BROWSE BY TAGS
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During the month of April, Autism Awareness Month, I have focused on a variety of topics. I have written about the characteristics of autism, the significance of the autism puzzle ribbon, and my own family and personal feelings. I hope you have enjoyed the journey.
This week, I have a special poem, ''I Believe in Blue,'' that I wrote for my son ...
Continuing with Autism Awareness Month: ''Light It Up Blue is observed April 1 and 2 each year in North America. It is dedicated to raising awareness of autism. Autism Speaks, the world's largest autism science and advocacy organization, announced the launch of the inaugural Light It Up Blue campaign in 2010. This initiative is ...
In honor of April as Autism Awareness Month, I thought it appropriate to inform all SLPs about the colors of the Autism Awareness Ribbon. This ribbon is unique, and there is meaning behind the puzzle and colors that represent the autism syndrome. The Autism Society of America describes the ribbon as follows:
The Autism Awareness Ribbon
Autism Awareness Month began on Sunday, April 1. My son Doug's birthday is April 1.
The fifth annual World Autism Awareness Day was April 2. World Autism Awareness Day ''aims to increase people's awareness about people, especially children, with autism. The day often features educational events for teachers, health care workers and parents, as ...
When do you elicit a
language sample? Certainly when you first see a child you would want to take a
language sample. However, if the child is not comfortable on the initial
assessment, there is nothing written in stone that says that it has to be
completed the first time around. That in itself should tell you something.
feel that ...
Dear Kathie: ''Chad is 5 years
old and ‘very' autistic and non-verbal. He covers his ears with his hands when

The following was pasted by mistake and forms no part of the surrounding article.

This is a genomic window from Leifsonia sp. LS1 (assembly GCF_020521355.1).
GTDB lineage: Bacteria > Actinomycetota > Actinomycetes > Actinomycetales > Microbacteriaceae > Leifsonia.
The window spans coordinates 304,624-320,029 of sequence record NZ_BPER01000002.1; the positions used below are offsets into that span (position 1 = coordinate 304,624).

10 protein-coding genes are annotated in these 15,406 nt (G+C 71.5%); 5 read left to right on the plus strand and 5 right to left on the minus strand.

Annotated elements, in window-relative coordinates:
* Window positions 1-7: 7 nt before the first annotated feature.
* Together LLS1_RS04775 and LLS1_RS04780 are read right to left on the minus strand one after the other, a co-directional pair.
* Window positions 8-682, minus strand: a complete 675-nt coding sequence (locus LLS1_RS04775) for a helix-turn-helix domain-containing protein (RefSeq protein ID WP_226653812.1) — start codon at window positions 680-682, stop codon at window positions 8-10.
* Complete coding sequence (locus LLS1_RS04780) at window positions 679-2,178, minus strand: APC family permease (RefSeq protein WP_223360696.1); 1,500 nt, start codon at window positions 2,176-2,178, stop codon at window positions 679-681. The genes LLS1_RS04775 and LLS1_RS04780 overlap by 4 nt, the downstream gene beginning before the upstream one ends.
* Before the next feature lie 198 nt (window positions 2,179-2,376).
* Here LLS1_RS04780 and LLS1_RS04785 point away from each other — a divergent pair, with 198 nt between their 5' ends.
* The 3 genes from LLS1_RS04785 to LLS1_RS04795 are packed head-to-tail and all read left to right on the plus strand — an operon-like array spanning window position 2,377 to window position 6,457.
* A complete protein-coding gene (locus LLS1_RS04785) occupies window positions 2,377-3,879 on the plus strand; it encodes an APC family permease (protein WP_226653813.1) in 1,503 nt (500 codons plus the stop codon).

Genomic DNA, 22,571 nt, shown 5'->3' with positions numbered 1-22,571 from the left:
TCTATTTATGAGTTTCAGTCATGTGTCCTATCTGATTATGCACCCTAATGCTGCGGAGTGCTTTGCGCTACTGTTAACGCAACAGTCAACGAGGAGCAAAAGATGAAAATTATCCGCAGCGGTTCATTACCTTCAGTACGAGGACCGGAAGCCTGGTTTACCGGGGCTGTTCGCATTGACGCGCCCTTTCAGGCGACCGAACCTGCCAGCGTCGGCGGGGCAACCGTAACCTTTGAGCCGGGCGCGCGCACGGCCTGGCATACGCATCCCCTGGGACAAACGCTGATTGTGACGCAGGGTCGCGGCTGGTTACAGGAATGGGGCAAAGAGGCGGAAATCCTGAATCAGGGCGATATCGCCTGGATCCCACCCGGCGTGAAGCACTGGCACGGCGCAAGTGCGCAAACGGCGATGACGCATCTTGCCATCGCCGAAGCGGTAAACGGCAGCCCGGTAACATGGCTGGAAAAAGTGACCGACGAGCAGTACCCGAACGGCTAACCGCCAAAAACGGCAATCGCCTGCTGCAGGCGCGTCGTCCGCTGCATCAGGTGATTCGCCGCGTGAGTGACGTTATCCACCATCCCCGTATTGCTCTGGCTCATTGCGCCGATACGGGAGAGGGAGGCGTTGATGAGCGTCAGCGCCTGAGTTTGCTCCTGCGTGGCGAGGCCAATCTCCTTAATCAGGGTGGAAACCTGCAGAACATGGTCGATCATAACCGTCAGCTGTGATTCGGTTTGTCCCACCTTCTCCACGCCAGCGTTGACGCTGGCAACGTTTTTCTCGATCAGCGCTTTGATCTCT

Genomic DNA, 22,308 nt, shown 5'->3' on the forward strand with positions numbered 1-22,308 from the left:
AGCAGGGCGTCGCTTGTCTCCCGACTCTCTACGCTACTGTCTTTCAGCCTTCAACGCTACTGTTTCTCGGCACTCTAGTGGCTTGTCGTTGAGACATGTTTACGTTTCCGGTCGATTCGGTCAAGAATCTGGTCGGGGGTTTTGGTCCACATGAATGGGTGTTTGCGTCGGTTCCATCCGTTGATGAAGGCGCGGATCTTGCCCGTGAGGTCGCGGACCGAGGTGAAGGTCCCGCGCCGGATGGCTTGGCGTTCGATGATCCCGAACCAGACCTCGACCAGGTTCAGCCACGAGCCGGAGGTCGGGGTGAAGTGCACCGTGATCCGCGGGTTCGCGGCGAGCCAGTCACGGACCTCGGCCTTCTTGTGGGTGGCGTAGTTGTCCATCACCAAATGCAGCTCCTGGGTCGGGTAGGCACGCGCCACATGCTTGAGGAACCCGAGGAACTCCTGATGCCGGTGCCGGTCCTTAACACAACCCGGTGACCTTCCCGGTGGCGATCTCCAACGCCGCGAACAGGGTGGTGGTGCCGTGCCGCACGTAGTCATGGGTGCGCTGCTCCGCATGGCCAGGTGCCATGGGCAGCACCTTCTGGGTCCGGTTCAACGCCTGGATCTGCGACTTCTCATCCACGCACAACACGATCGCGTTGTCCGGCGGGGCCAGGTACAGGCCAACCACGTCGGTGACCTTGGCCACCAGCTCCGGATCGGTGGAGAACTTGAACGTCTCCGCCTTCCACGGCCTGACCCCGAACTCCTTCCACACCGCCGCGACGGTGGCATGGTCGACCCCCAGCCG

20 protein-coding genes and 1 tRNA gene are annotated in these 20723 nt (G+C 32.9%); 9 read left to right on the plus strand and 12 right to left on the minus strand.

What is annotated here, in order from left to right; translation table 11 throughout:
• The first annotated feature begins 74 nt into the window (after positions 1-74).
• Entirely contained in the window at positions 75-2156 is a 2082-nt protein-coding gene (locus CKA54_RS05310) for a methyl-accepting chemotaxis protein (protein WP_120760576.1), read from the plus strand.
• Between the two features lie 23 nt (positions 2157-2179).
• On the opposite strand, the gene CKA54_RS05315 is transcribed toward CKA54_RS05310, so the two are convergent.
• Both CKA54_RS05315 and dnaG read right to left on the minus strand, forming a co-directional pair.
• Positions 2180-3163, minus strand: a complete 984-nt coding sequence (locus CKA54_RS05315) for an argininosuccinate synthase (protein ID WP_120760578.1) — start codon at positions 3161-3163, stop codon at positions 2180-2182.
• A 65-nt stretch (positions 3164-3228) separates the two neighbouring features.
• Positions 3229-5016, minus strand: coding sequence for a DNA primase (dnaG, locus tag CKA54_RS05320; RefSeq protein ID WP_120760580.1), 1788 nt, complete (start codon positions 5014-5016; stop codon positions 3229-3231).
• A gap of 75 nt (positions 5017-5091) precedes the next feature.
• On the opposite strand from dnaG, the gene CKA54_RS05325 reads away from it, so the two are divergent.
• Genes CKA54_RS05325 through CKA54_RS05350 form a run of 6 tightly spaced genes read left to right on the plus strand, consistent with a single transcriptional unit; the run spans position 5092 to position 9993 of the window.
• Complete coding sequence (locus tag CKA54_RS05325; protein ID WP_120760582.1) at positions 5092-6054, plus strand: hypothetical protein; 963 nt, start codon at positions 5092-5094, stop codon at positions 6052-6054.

there is a loud noise, such as a fire alarm, or even when he anticipates a loud
noise, like a balloon that he thinks may pop. How can I help him, his classroom
teacher, and his parents? - Payton, speech-language pathologist
Dear Kathie: ''Larry speaks so loudly.
I can hear him coming from way down the hall in school. No one wants to sit by
him in the lunchroom and his teacher is pulling her hair out. I've talked to
Larry's mother and it's the same at home, in the library and at McDonald's. Any
suggestions? And is this really in the realm of speech therapy for a ...
to Include in a Language Sample, Pt. I,'' I expressed how important I feel a language sample is to complete an
assessment for a verbal child or adult on the autism spectrum. I told you what
to look for during a language sample and gave you an example of how I utilize a
puzzle to elicit conversation with young children. When taking ...
Dear Kathie: ''Do you
always take a language sample as part of an assessment with a verbal child or
adult with ASD? If so, what do you look for and how do you elicit the
conversation?'' - Adrian, speech-language pathologist
My Response: Thank you for asking
about the assessment aspect for a child/adult with ASD. I feel there are three ...
In last week's blog post, ''The iPad Becomes a wePad for Autism,''
I encouraged you to develop a relationship between the iPad, the child and another
person, rather than letting the child with autism treat it as a ''thing.''
Let's call that
with the iPad. That's when we can turn it into a wePad and make those applications come